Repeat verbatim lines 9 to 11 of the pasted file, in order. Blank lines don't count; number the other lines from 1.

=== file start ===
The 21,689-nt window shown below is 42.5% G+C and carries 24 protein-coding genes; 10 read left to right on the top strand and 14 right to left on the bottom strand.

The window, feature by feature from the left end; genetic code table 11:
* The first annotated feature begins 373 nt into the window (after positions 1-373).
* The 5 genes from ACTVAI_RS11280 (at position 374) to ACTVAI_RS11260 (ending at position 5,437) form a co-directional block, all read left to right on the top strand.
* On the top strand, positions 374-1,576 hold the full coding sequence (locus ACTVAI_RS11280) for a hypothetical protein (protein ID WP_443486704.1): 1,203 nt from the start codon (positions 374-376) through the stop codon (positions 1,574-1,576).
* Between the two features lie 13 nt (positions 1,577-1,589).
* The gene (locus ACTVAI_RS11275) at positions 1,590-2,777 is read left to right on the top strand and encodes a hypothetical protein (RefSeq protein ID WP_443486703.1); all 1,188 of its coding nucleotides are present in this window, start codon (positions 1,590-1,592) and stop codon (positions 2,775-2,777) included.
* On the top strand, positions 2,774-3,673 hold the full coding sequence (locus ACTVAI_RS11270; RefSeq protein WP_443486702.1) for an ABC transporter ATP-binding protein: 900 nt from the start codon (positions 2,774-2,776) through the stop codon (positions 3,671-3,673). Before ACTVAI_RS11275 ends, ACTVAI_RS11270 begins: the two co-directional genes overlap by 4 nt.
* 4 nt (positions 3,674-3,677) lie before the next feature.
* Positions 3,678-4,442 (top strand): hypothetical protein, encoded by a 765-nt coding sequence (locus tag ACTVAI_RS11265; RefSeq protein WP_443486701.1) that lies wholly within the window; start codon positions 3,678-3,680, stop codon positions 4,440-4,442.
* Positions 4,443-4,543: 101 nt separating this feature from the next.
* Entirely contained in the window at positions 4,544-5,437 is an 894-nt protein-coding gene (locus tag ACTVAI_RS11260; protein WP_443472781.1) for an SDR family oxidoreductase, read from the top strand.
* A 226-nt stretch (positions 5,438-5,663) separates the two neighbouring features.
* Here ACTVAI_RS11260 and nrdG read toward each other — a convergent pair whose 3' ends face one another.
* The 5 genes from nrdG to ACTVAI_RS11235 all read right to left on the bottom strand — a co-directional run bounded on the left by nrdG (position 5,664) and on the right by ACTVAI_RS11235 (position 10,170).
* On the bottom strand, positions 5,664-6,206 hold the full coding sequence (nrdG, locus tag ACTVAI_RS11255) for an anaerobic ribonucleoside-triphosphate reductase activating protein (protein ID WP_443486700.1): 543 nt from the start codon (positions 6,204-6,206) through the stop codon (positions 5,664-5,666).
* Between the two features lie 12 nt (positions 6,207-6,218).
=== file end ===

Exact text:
* 4 nt (positions 3,674-3,677) lie before the next feature.
* Positions 3,678-4,442 (top strand): hypothetical protein, encoded by a 765-nt coding sequence (locus tag ACTVAI_RS11265; RefSeq protein WP_443486701.1) that lies wholly within the window; start codon positions 3,678-3,680, stop codon positions 4,440-4,442.
* Positions 4,443-4,543: 101 nt separating this feature from the next.